We want to keep you and your finances safe. The following resources are provided to educate and empower our members to protect their assets and identities.
Criminals Manipulate Search Engine Results and Impersonate Financial Institutions
The scheme is reliant on potential victims using keyword searches on a U.S. search engine to navigate to the online portals of financial institutions. Fraudulent advertisements in the search results deceive victims into providing their login credentials and multi-factor authentication token codes to a phishing website operated by criminal actors. The phishing website appears identical to the legitimate financial institution website. Criminal actors use the credentials to log in to the legitimate financial institution website, take over the victim’s account, and initiate unauthorized automated clearing house (ACH) and/or wire transfers.
Scammers Are Sending Fake IRS Emails About Economic Impact Payments
There’s a fake IRS email that keeps popping into people’s inboxes. It says that you can get a third Economic Impact Payment (EIP) if you click a link that lets you “access the form for your additional information” and “get help” with the application. But the link is a trick. If you click it, a scammer might steal your money and your personal information to commit identity theft. It’s yet another version of the classic government impersonator scam.
The psychological manipulation of people into performing actions or divulging confidential or personal identifiable information (PII) that may be used for fraudulent purposes – such as financial account information, card numbers, expiration dates, CVV2 codes, or one-time-passwords (OTP).
With more and more payment information being stored at merchants, saved on mobile phones, and entered via mobile devices, the security of mobile devices is becoming more and more important. Today, while there is no industry standard or criteria for security on mobile devices, there are many common practices to securing devices.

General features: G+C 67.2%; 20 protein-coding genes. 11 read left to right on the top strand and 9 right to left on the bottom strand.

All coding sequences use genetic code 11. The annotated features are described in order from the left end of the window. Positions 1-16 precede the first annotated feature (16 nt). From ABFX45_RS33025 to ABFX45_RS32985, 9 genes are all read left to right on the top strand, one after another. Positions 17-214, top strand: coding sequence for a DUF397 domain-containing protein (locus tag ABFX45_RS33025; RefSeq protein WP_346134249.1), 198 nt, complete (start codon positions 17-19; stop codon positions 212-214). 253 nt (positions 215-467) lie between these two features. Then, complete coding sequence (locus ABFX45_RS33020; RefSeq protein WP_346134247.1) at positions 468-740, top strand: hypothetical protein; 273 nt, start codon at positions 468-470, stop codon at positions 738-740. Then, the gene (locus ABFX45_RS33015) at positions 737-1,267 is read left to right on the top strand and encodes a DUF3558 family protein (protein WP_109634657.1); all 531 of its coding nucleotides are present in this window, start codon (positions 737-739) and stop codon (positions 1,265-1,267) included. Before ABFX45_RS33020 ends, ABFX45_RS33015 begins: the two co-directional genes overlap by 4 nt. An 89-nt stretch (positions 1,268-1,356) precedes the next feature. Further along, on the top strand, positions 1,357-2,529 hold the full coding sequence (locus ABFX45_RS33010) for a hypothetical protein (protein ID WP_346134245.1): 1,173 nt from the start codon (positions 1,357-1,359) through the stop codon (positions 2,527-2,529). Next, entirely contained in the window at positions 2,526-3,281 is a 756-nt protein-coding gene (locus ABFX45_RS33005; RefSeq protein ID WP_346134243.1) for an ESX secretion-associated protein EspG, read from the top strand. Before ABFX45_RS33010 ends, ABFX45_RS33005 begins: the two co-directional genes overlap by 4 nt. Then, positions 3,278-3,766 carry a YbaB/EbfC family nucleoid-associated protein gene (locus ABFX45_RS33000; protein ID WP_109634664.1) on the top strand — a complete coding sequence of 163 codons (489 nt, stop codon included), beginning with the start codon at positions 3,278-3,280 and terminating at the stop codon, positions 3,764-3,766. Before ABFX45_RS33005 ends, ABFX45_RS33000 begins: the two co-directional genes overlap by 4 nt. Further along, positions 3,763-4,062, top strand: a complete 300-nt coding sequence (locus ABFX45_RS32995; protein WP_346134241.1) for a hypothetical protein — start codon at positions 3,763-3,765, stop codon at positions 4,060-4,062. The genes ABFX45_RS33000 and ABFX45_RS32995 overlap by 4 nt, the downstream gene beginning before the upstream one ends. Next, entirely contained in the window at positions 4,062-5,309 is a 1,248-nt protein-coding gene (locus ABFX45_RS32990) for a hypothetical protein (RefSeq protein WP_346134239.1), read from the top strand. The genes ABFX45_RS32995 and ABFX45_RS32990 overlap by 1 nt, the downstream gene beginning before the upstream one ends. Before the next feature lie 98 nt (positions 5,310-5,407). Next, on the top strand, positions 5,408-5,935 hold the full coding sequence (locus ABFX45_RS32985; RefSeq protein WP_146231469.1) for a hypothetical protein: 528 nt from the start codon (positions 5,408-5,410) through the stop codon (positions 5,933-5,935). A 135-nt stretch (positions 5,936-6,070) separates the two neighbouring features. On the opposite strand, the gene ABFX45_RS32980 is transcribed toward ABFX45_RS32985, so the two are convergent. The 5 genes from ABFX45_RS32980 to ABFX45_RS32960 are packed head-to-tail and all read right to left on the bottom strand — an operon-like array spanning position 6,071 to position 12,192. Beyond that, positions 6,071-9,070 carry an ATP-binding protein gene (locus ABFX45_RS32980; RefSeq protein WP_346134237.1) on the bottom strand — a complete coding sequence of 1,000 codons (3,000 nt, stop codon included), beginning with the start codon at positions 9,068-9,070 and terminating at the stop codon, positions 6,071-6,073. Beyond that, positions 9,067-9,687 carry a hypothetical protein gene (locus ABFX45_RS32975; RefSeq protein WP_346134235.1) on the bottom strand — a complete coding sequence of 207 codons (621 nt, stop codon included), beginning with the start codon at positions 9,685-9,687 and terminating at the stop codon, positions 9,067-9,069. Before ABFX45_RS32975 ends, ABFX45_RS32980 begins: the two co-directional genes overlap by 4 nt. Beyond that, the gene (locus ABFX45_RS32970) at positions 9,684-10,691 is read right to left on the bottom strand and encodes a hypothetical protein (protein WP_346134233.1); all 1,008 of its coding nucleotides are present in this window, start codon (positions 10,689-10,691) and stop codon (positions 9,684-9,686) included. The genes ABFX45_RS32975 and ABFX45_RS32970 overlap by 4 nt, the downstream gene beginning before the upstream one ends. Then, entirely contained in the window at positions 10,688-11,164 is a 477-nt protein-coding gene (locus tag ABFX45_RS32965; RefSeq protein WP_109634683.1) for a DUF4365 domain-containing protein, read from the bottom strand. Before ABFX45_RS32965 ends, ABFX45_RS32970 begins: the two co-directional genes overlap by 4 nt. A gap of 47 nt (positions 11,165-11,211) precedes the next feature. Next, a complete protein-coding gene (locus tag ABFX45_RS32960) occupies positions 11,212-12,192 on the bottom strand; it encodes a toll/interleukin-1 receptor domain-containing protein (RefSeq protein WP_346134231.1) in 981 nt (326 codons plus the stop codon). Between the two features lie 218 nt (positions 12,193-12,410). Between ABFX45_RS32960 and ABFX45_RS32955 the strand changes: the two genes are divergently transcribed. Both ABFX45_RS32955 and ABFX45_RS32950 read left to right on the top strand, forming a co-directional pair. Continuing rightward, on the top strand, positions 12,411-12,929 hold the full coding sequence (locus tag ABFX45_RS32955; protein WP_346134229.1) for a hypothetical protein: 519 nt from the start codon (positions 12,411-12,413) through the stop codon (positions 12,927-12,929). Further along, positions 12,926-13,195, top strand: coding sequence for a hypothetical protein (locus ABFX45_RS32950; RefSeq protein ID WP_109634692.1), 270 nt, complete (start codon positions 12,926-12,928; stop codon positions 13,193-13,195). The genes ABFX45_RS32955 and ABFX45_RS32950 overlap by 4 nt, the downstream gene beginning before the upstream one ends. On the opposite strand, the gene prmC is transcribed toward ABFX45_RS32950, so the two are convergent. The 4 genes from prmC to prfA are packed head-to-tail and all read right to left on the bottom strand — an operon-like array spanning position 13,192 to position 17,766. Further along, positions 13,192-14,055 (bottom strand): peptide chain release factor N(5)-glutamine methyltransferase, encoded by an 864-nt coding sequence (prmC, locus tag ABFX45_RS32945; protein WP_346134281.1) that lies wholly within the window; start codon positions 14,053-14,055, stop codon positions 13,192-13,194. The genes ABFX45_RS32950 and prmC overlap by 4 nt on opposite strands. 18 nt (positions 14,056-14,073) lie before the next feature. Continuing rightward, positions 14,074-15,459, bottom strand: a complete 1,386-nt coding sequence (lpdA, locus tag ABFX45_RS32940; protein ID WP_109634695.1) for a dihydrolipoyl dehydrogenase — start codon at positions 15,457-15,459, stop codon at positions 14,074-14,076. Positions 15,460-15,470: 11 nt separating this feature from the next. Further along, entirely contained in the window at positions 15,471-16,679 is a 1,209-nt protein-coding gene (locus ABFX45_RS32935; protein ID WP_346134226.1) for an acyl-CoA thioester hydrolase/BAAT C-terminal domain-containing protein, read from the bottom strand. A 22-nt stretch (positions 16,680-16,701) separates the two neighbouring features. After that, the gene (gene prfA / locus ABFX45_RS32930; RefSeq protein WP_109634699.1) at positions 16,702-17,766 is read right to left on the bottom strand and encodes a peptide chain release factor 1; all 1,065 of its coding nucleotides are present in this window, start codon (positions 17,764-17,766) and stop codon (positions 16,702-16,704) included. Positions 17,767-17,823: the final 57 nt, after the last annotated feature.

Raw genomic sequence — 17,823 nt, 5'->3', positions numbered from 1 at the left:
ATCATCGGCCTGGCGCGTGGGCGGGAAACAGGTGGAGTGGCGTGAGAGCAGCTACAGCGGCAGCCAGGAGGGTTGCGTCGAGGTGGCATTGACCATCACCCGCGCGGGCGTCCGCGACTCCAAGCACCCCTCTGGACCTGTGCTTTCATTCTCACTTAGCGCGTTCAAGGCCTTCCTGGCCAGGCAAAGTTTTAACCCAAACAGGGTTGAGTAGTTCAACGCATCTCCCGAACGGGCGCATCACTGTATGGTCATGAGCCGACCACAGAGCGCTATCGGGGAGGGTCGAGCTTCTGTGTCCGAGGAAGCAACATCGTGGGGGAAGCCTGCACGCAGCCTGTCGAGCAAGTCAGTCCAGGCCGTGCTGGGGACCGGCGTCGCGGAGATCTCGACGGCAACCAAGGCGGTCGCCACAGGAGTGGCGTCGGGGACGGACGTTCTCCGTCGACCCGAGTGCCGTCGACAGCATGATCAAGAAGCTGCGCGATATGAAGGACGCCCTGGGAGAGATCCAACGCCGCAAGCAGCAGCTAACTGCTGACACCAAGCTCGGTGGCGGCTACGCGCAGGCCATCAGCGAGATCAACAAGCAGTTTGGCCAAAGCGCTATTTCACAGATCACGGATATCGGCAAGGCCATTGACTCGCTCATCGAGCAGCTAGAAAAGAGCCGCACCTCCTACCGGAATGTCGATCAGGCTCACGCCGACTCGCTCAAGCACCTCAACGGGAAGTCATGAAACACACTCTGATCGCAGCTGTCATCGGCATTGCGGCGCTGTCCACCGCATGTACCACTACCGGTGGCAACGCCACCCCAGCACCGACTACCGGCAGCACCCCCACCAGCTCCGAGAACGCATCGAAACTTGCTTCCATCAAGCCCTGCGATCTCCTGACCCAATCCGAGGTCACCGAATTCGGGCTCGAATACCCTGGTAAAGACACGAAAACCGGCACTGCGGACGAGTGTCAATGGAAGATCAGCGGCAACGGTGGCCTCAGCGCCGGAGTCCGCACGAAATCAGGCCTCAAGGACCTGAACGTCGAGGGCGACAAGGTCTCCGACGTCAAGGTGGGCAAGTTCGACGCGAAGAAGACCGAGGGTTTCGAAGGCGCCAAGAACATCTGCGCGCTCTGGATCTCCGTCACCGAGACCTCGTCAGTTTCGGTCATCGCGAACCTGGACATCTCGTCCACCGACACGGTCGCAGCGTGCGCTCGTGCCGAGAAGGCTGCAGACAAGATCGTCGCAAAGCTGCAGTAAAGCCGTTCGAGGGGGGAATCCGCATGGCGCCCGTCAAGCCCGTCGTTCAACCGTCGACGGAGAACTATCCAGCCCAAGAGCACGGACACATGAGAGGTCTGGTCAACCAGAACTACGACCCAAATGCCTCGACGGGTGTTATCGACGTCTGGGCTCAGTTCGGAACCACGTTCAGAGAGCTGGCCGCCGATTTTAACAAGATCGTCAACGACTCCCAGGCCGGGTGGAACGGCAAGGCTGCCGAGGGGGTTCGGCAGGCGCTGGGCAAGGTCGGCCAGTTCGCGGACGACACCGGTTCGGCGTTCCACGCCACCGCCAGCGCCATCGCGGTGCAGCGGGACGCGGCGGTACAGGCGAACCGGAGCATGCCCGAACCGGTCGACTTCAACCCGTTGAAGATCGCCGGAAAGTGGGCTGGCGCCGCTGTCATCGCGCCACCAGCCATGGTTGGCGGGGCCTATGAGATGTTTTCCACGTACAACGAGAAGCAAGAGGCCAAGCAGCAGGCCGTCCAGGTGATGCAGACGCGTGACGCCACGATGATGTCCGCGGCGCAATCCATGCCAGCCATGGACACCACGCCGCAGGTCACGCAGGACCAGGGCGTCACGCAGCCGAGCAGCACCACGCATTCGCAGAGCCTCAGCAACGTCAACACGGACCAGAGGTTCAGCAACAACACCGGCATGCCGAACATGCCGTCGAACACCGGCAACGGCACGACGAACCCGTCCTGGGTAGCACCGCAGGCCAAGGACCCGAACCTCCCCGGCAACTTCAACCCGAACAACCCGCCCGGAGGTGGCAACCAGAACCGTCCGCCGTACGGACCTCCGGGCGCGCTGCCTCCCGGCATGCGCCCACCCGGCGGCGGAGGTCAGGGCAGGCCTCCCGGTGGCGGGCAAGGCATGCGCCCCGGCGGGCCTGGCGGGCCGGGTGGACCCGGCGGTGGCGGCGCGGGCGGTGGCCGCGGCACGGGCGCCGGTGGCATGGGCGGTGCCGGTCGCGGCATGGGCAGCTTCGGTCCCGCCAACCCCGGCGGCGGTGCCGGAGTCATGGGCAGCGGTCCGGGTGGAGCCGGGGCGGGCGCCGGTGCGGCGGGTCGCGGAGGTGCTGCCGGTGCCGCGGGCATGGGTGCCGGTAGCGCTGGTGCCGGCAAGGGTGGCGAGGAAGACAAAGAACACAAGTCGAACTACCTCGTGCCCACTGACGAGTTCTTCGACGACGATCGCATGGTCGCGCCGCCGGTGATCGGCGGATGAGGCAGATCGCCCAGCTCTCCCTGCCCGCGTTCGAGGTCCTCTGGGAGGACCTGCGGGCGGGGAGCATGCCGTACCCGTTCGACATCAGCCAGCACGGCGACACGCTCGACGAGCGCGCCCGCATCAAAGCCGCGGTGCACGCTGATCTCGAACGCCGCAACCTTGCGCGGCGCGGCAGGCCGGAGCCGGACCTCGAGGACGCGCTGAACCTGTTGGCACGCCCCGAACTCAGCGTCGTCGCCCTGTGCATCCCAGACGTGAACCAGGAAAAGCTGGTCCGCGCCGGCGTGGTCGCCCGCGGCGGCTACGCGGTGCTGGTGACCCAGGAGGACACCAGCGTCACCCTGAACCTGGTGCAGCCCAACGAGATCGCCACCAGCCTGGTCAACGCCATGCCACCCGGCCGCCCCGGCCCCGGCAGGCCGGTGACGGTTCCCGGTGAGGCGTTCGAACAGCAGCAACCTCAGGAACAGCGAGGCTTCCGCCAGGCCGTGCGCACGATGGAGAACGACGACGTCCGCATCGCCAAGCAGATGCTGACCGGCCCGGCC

There are many different definitions of “privacy.” We are going to focus on personal privacy, protecting the information about you that others collect. In today's digital world, you would be astounded at all the different entities that not only collect information about you, but who then legally share or sell that information.
What to do if you’re billed for an SBA EIDL loan you don’t owe
Did you get a bill for a Small Business Administration (SBA) loan, but you didn’t apply for one? It’s likely that an identity thief applied for the loan using your personal or business information. The SBA has new guidance about reporting the fraud, and the FTC has tips to help you clear up any credit problems it may cause.
To create a secure home network, you need to start by securing your Wi-Fi access point (sometimes called a Wi-Fi router). This is the device that controls who and what can connect to your home network. Here are five simple steps to securing your home Wi-Fi to create a far more secure home network for you and your family.